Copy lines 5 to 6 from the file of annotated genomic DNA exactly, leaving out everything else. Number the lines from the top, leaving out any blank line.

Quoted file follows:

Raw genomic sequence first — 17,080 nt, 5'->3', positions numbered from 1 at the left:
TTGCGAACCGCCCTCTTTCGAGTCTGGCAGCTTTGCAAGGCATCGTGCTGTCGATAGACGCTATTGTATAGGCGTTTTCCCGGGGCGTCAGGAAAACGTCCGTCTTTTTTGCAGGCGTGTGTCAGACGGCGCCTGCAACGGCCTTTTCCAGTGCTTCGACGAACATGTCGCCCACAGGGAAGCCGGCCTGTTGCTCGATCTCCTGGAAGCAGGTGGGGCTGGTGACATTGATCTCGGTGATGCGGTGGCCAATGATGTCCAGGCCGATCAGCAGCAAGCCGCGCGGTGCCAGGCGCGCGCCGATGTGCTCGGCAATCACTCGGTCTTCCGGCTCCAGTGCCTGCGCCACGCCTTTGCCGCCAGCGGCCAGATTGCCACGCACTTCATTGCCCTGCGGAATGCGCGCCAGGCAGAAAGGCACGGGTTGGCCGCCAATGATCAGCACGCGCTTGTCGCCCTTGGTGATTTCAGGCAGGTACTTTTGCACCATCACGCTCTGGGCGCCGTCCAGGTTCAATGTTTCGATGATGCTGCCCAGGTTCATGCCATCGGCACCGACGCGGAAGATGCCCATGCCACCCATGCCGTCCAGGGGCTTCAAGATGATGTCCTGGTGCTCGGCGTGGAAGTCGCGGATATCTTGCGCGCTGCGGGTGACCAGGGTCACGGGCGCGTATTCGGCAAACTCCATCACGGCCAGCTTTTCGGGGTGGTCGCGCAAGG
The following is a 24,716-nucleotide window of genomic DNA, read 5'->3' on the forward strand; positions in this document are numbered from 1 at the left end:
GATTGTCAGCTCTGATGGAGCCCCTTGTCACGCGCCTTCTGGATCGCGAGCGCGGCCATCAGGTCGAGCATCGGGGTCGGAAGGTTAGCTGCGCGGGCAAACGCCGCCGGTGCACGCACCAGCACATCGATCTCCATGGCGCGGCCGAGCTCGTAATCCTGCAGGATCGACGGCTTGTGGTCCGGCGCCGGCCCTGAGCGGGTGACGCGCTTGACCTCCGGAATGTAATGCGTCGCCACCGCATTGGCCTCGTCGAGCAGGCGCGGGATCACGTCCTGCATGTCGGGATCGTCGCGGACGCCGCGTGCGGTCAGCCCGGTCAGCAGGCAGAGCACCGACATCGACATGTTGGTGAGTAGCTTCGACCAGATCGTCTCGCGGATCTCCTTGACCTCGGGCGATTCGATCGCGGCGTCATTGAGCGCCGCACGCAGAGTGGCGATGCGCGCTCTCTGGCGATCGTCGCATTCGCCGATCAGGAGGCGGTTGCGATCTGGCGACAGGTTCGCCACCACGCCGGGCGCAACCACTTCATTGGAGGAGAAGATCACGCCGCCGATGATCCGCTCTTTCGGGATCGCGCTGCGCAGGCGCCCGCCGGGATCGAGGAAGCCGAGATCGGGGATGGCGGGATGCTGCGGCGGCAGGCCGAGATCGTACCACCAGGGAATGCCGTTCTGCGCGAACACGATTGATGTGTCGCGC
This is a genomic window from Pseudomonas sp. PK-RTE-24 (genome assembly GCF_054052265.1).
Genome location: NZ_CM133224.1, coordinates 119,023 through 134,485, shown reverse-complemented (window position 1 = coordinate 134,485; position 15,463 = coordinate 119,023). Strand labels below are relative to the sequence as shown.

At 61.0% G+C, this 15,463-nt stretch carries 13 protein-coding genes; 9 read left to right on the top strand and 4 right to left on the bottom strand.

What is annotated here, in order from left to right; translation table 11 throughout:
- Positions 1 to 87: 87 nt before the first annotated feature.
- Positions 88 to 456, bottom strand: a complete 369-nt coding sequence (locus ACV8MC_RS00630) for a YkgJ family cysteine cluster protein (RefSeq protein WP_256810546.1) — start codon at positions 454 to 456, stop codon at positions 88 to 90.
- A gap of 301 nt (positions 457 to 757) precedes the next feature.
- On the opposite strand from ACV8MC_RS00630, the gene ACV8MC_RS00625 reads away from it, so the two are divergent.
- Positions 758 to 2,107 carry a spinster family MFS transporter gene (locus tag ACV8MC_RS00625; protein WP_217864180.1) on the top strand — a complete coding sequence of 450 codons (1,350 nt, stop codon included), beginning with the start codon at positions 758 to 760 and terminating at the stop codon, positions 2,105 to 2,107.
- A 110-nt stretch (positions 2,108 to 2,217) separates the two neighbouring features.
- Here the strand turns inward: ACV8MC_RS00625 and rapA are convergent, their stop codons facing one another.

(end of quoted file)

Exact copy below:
This is a genomic window from Pseudomonas sp. PK-RTE-24 (genome assembly GCF_054052265.1).
Genome location: NZ_CM133224.1, coordinates 119,023 through 134,485, shown reverse-complemented (window position 1 = coordinate 134,485; position 15,463 = coordinate 119,023). Strand labels below are relative to the sequence as shown.